Test drivers praise the 2015 MKC's engines, saying that both deliver more than enough power for daily driving. However, a few automotive writers think the MKC's engine options don't offer as much power as their horsepower numbers suggest. Models with the upgraded engine come standard with all-wheel drive, and automotive journalists say it offers strong off-the-line acceleration and ample highway passing power. Some critics also say the MKC's transmission shifts seamlessly and its paddle shifters work well, however they note that the transmission can be slow to respond in certain situations.

  • "The power is quickly accessible and the MKC shoots off the line and does just as well passing on the freeway. During 200 miles of driving the AWD 2.3L MKC, I never wanted for power. During a short drive in the 2.0L MKC, its 240 hp and 270 lb-ft of torque were nearly as quick, though it lacked the all-wheel-drive state of mind." -- Motor Trend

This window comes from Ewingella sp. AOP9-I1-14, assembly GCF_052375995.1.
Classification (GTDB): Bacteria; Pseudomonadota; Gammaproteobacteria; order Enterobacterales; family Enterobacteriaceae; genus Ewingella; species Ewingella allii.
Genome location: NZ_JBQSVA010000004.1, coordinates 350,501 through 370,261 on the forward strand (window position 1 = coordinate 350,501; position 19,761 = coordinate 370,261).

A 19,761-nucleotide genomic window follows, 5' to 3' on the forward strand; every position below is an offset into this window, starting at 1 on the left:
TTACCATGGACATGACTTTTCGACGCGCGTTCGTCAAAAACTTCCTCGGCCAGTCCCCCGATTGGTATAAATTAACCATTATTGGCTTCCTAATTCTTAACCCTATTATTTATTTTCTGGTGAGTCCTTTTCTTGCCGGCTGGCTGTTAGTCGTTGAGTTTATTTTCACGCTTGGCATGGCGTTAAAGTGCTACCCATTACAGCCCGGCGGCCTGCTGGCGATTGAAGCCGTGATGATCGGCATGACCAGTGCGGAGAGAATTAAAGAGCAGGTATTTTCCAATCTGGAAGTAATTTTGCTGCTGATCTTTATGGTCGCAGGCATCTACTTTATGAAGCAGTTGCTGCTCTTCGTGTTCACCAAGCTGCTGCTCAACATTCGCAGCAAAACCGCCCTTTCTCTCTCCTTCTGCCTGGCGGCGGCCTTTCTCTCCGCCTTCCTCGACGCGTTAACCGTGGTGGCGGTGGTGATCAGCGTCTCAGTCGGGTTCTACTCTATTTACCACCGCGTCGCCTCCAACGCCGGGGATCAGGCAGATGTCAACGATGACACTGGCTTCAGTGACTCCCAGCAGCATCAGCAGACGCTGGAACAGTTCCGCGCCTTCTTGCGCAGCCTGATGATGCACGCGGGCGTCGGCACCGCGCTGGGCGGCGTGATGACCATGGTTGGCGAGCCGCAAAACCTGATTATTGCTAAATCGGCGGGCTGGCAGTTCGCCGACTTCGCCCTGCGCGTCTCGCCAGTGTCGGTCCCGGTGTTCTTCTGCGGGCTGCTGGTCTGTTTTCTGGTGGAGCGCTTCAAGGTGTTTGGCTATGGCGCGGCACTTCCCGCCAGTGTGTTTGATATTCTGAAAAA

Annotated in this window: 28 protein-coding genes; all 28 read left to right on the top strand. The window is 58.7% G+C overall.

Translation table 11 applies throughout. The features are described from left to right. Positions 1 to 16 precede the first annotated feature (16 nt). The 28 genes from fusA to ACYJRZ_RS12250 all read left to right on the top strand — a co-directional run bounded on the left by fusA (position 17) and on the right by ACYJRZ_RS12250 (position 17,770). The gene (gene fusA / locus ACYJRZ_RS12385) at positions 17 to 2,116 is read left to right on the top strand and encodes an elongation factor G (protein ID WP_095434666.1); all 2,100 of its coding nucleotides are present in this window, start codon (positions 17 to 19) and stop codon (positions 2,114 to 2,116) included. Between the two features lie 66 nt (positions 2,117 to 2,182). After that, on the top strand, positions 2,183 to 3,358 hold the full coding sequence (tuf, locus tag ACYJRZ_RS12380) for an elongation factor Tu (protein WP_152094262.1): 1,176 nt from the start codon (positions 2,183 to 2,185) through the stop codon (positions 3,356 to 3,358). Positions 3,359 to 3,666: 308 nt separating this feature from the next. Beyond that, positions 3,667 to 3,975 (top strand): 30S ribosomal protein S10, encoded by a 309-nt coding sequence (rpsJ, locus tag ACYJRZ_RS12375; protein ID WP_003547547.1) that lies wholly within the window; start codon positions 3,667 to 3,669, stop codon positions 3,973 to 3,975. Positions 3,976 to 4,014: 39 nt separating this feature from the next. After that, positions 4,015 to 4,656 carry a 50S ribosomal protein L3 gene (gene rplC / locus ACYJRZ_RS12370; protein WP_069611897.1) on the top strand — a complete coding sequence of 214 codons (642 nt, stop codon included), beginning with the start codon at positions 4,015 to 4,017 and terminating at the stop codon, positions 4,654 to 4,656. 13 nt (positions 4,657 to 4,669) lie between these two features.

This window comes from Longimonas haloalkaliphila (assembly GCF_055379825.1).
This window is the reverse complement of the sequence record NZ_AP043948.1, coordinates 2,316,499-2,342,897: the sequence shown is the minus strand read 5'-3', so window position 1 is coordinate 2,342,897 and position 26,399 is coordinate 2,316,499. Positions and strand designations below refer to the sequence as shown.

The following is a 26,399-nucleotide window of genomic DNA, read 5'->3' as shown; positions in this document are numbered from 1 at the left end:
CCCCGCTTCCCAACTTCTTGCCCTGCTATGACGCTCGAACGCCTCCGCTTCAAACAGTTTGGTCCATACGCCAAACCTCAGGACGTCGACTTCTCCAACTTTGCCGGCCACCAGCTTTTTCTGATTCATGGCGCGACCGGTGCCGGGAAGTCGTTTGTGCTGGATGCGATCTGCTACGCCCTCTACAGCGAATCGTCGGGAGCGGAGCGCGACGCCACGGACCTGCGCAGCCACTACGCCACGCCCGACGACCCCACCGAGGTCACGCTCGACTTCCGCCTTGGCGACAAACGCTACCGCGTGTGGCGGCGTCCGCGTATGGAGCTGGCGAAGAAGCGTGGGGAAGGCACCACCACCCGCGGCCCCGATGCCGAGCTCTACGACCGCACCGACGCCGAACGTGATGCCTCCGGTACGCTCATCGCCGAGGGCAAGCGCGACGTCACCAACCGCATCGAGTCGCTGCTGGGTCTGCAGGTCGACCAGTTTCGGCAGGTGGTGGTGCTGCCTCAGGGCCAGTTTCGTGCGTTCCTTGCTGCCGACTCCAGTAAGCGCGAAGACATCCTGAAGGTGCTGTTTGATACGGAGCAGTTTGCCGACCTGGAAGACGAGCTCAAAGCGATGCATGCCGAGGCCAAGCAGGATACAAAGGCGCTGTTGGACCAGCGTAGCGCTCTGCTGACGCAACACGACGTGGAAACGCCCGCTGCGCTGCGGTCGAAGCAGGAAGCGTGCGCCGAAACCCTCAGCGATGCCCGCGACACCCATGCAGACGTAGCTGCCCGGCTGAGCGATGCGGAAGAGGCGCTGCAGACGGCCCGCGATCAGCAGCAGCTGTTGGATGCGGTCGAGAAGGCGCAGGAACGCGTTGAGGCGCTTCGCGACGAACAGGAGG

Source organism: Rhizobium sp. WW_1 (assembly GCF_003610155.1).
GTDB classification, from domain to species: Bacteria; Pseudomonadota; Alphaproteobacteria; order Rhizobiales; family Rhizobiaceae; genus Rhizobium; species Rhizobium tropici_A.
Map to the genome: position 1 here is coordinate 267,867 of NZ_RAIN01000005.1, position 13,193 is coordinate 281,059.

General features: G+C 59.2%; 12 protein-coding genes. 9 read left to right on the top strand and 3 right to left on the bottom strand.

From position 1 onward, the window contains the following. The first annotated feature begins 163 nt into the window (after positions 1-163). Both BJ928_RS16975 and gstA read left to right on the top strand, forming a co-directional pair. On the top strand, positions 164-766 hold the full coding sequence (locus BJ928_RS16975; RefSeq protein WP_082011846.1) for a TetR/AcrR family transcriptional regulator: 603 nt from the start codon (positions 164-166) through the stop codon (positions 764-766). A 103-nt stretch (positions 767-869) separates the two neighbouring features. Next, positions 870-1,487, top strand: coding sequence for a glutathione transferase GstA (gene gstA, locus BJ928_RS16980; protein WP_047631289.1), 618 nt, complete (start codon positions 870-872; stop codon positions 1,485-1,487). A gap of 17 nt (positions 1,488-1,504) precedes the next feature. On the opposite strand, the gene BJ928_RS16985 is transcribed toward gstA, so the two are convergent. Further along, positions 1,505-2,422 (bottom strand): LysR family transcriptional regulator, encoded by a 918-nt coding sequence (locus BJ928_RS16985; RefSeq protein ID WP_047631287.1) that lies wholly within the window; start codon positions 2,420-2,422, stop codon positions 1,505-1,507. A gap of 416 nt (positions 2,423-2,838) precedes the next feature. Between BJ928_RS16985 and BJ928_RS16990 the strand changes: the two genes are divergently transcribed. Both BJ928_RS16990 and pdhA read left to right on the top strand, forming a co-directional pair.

• "If the throttle is stabbed while under way, the transmission sometimes hesitates to kick down for more power (more so at part throttle than full throttle), and even then, neither engine feels quite as strong as their rather lofty 240- and 285-horsepower ratings would imply - possibly because even the base model with all-wheel drive tips the scales at nearly 2 tons." -- Consumer Guide
  • "Pushing the center console-mounted gear selector to sport offered an impressive growl as it moved us past slower moving traffic. Press it again and it takes you to a near-manual experience for paddle-shifting driving." -- Left Lane News
  • "Collectively, the Lincoln remix adds roughly 200 pounds to the MKC, with the 2.3-liter/AWD model tipping the scales at nearly 4,000 pounds. While that extra weight does take some edge off of acceleration, all versions of the MKC are more than capable of coping with all daily driving demands." -- Kelley Blue Book